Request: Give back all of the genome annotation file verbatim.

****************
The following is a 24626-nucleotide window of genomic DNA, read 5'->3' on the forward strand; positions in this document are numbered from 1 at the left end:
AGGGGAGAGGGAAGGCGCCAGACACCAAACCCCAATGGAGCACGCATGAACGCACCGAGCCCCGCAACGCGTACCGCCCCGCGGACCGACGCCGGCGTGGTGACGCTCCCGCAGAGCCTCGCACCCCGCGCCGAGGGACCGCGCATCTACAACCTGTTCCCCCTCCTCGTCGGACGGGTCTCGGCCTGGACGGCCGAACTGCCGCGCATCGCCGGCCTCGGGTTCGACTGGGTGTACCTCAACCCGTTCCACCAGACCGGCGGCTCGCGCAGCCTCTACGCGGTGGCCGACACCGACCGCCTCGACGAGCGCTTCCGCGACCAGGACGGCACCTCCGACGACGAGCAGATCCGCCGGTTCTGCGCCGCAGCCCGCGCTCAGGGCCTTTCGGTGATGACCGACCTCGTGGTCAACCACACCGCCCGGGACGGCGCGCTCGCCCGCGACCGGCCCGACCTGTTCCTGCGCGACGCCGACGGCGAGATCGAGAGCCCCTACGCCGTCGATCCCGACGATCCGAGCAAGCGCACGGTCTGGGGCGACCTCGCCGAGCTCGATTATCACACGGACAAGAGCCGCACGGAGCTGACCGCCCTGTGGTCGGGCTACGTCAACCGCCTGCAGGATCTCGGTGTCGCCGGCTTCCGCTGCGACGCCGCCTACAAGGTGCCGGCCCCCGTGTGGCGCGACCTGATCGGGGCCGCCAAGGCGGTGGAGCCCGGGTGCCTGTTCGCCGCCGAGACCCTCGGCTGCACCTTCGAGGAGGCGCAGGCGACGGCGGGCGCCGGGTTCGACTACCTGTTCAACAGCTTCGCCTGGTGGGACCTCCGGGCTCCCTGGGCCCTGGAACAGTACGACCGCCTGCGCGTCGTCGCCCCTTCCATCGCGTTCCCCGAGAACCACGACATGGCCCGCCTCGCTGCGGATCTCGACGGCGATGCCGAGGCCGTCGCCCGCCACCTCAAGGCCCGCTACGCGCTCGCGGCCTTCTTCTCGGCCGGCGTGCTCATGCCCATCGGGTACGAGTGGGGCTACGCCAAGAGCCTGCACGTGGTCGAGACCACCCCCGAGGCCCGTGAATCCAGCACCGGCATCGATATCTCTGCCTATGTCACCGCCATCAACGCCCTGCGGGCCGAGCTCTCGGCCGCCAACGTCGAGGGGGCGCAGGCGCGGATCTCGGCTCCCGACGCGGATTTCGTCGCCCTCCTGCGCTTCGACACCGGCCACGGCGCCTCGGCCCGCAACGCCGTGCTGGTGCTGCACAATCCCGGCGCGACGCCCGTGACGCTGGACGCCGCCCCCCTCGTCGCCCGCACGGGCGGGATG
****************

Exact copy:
The following is a 24626-nucleotide window of genomic DNA, read 5'->3' on the forward strand; positions in this document are numbered from 1 at the left end:
AGGGGAGAGGGAAGGCGCCAGACACCAAACCCCAATGGAGCACGCATGAACGCACCGAGCCCCGCAACGCGTACCGCCCCGCGGACCGACGCCGGCGTGGTGACGCTCCCGCAGAGCCTCGCACCCCGCGCCGAGGGACCGCGCATCTACAACCTGTTCCCCCTCCTCGTCGGACGGGTCTCGGCCTGGACGGCCGAACTGCCGCGCATCGCCGGCCTCGGGTTCGACTGGGTGTACCTCAACCCGTTCCACCAGACCGGCGGCTCGCGCAGCCTCTACGCGGTGGCCGACACCGACCGCCTCGACGAGCGCTTCCGCGACCAGGACGGCACCTCCGACGACGAGCAGATCCGCCGGTTCTGCGCCGCAGCCCGCGCTCAGGGCCTTTCGGTGATGACCGACCTCGTGGTCAACCACACCGCCCGGGACGGCGCGCTCGCCCGCGACCGGCCCGACCTGTTCCTGCGCGACGCCGACGGCGAGATCGAGAGCCCCTACGCCGTCGATCCCGACGATCCGAGCAAGCGCACGGTCTGGGGCGACCTCGCCGAGCTCGATTATCACACGGACAAGAGCCGCACGGAGCTGACCGCCCTGTGGTCGGGCTACGTCAACCGCCTGCAGGATCTCGGTGTCGCCGGCTTCCGCTGCGACGCCGCCTACAAGGTGCCGGCCCCCGTGTGGCGCGACCTGATCGGGGCCGCCAAGGCGGTGGAGCCCGGGTGCCTGTTCGCCGCCGAGACCCTCGGCTGCACCTTCGAGGAGGCGCAGGCGACGGCGGGCGCCGGGTTCGACTACCTGTTCAACAGCTTCGCCTGGTGGGACCTCCGGGCTCCCTGGGCCCTGGAACAGTACGACCGCCTGCGCGTCGTCGCCCCTTCCATCGCGTTCCCCGAGAACCACGACATGGCCCGCCTCGCTGCGGATCTCGACGGCGATGCCGAGGCCGTCGCCCGCCACCTCAAGGCCCGCTACGCGCTCGCGGCCTTCTTCTCGGCCGGCGTGCTCATGCCCATCGGGTACGAGTGGGGCTACGCCAAGAGCCTGCACGTGGTCGAGACCACCCCCGAGGCCCGTGAATCCAGCACCGGCATCGATATCTCTGCCTATGTCACCGCCATCAACGCCCTGCGGGCCGAGCTCTCGGCCGCCAACGTCGAGGGGGCGCAGGCGCGGATCTCGGCTCCCGACGCGGATTTCGTCGCCCTCCTGCGCTTCGACACCGGCCACGGCGCCTCGGCCCGCAACGCCGTGCTGGTGCTGCACAATCCCGGCGCGACGCCCGTGACGCTGGACGCCGCCCCCCTCGTCGCCCGCACGGGCGGGATG